with Colonel Nakayama. Facing forward, left to right, Col.
Everett C.Williams, Maj. Gen. Edward P. King, Jr., Maj. Wade Cothran,
and Maj. Achille C. Tisdelle.
Having made his decision, General King
called his staff to his tent at midnight to tell them what he had
determined to do and why. At the outset he made it clear that he had not
called the meeting to ask for the advice or opinion of his assistants.
The "ignominious decision," he explained, was entirely his and he did
not wish anyone else to be "saddled with any part of the
responsibility." "I have not communicated with General Wainwright," he
declared, "because I do not want him to be compelled to assume any part
of the responsibility." Further resistance, he felt, would only be an
unnecessary and useless waste of life. "Already our hospital, which is
filled to capacity and directly in the line of hostile approach, is
within range of enemy light artillery. We have no further means of
Though the decision to surrender could not
have surprised the staff, it "hit with an awful bang and a terrible
wallop." Everyone had hoped for a happier ending to the grim tragedy of
Bataan, and when General King walked out of the meeting "there was not a
dry eye present."
There was much to do in the next few hours
to accomplish the orderly surrender of so large and disorganized a
force: all units had to be notified of the decision and given precise
instructions; selected individuals and units had to be sent to
Corregidor; and everything of military value had to be destroyed. The
first task was to establish contact with the Japanese and reach
agreement on the terms of the surrender. Col. E. C. Williams and Maj.
Marshall H. Hurt, Jr., both bachelors, volunteered to go forward under a
white flag to request an interview for General King with the Japanese
commander. Arrangements for their departure were quickly made. They
would time their journey so as to arrive at the front lines at daylight,
just as the destruction of equipment was being completed.
As though nature had conspired to add to
the confusion, an earthquake of serious proportions shook the peninsula
"like a leaf" at about 2130.24
About an hour later the Navy started to destroy its installations at
Mariveles. "Pursuant to orders from General Wainwright," Captain Hoeffel
informed the Navy Department, "am destroying and sinking Dewey Drydock,
Canopus, Napa, Bittern tonight."25
Soon the rumble of explosions could be heard from Mariveles while flames
shot high above the town, lighting up the sky for miles around. The
climax came when the Canopus blew up with a tremendous roar:
"She seemed," wrote an observer, "to leap out of the water in a sheet of
flame and then drop back down heavily like something with all the life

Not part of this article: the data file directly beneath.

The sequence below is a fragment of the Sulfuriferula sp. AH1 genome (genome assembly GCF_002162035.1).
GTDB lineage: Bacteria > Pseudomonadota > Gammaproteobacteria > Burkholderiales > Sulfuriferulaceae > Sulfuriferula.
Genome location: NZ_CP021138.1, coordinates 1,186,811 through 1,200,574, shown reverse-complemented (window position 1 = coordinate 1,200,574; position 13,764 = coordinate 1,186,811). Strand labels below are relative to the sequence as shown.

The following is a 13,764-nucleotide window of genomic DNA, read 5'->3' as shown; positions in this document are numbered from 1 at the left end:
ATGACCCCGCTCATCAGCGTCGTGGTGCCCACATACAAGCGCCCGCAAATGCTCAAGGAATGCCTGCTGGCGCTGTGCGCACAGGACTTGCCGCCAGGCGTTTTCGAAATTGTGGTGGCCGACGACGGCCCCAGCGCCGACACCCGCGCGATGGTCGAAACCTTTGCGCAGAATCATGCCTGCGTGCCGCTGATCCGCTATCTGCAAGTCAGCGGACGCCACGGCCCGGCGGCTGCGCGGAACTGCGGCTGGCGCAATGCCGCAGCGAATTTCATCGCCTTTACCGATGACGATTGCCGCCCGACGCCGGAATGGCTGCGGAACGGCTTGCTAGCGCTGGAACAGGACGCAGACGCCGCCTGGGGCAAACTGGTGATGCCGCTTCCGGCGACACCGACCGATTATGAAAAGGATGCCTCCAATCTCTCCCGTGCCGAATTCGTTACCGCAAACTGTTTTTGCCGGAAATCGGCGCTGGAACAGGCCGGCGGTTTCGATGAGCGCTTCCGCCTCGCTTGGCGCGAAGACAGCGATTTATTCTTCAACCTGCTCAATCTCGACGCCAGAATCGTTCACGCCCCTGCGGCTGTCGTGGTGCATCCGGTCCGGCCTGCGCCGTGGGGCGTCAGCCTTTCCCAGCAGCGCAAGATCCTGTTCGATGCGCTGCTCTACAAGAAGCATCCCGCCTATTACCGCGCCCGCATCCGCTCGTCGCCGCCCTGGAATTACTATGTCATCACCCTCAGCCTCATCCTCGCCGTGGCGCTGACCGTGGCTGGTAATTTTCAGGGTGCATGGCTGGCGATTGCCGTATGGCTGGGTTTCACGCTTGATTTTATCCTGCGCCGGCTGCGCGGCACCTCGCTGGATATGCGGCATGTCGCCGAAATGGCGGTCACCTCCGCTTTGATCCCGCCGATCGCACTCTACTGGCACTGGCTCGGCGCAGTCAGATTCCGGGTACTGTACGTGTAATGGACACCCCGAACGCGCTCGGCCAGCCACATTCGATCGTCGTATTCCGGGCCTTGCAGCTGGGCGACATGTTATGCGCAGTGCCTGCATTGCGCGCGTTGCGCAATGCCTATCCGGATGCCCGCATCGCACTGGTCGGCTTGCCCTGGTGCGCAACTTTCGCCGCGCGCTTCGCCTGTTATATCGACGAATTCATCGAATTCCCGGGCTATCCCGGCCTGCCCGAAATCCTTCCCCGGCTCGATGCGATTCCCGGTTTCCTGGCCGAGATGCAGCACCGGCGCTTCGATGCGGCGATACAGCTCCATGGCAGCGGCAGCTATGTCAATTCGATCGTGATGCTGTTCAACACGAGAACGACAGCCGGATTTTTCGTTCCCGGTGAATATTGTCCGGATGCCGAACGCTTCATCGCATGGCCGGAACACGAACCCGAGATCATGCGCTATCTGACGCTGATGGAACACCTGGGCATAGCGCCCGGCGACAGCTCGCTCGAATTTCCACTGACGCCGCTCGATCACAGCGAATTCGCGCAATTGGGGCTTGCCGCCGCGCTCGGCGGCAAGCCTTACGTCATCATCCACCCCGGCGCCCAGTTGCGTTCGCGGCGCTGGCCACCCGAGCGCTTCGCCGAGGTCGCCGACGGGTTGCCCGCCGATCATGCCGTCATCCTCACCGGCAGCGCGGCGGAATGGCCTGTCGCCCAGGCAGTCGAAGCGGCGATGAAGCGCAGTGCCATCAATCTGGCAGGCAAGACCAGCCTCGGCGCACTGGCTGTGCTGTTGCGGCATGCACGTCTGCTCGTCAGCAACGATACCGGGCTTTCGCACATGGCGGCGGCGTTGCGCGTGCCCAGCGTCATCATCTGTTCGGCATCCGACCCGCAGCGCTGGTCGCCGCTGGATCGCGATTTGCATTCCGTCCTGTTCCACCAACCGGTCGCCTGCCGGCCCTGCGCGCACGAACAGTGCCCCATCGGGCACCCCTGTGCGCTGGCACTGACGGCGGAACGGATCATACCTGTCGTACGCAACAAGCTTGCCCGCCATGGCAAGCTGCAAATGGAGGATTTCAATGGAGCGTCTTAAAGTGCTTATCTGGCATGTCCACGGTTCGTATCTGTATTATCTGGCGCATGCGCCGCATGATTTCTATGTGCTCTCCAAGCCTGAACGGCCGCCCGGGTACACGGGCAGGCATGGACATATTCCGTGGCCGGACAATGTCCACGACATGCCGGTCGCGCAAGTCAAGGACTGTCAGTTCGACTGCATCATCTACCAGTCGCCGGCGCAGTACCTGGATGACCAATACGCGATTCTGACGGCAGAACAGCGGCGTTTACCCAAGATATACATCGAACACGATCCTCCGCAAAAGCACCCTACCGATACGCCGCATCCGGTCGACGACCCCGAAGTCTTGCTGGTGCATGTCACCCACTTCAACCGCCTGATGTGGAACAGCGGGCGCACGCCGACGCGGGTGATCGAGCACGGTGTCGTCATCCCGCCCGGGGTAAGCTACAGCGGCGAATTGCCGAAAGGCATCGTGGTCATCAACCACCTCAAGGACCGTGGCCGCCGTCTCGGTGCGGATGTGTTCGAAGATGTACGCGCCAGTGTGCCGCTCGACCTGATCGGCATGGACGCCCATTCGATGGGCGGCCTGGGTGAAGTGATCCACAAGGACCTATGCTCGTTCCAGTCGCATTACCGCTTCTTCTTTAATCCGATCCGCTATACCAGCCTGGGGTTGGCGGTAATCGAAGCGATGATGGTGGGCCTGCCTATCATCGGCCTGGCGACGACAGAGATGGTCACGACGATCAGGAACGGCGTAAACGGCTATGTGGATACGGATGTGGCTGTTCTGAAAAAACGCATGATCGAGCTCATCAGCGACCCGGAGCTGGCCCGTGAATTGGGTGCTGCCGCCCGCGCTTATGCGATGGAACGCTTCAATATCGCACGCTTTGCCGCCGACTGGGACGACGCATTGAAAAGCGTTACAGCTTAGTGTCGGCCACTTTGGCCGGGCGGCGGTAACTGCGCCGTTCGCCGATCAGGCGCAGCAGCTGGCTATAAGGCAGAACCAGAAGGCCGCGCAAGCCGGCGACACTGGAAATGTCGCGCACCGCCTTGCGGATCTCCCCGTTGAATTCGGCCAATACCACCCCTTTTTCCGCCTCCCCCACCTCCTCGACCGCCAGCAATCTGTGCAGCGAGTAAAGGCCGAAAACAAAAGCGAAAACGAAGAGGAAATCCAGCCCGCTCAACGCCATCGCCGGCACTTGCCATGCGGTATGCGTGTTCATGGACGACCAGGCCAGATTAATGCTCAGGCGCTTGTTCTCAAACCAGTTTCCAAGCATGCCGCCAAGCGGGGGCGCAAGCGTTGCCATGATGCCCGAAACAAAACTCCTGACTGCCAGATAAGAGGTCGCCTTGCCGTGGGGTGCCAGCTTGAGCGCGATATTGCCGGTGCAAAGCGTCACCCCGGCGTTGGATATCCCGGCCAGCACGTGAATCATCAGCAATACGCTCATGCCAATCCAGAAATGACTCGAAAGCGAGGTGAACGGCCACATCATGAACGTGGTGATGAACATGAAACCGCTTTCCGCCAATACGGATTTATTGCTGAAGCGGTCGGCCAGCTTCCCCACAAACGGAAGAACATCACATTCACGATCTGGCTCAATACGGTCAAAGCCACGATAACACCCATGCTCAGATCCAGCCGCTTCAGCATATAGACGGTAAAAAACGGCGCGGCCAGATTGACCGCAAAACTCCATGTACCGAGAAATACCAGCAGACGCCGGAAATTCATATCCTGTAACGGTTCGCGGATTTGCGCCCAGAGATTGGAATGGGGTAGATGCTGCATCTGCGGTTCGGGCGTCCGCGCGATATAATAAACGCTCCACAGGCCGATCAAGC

gone out of it."26
The Navy's fireworks were but the prelude
to the larger demolitions that were to follow when the Army's ammunition
was destroyed. Though stored in the congested area adjacent to General
Hospital No. 1, the engineer and quartermaster depots, and Luzon Force
and II Corps headquarters, the TNT and ammunition had to be destroyed
where they were. There was no time to move them to a safer place and
hardly time to transfer the hospital patients away from the danger area.
In the dumps were hundreds of thousands of rounds of small-arms
ammunition and artillery shells of all calibers. Powder trains were laid
to the separate piles of ammunition, and shells of larger caliber were
set off by rifle fire.
Destruction began shortly after 2100 and
at 0200 the first TNT warehouses went up with an explosion that fairly
rocked the area. Then followed a most magnificent display of fireworks.
Several million dollars worth of explosives and ammunition filled the
sky "with bursting shells, colored lights, and sprays of rainbow colors.
. . . Never did a 4th of July display equal it in noise, lights, colors
After the explosion shell fragments of all sizes fell like hail and men
in the vicinity took refuge in their foxholes. The headquarters building
at King's command post, a flimsy structure about 200 by 20 feet, was
knocked over by the blast and the furniture was scattered in all
directions. When morning came the men were surprised to note that all
overhead cover was gone. "It is miraculous," wrote one officer, "that we
came through this."
The nurses were more fortunate. Most of
them did escape but only after harrowing experiences. Given thirty
minutes to make ready for the journey, the nurses were cautioned to take
with them only what they could carry. They boarded trucks in the
darkness and made their way south at a snail's pace along the congested
East Road. The group from General Hospital No. 2 was held up by the
explosions from the ammunition dump which went up just as the convoy
reached the road adjacent to the storage area. These nurses almost
failed to get through. The barge left without them shortly before
daylight and it was only through the "vim, vigor, and swearing" of
General Funk that a motor boat was sent from Corregidor to carry them
across the North Channel. They left the Mariveles dock after daylight
and despite the bombs and bullets from a lone Japanese plane reached
Corregidor in safety.
It was about 0900 when King, in his last
clean uniform, went forward to meet General Nagano. He felt, he said
later, like General Lee who on the same day seventy-seven years earlier,
just before his meeting with Grant at Appomatox, had remarked: "Then
there is nothing left to do but to go and see General Grant, and I would
rather die a thousand deaths."41
With King when he left his command post were his two aides, Majors Wade
Cothran and Tisdelle; his operations officer, Colonel Collier; and Major
Hurt, who was to guide them to the meeting place.
General Nagano, who spoke no English,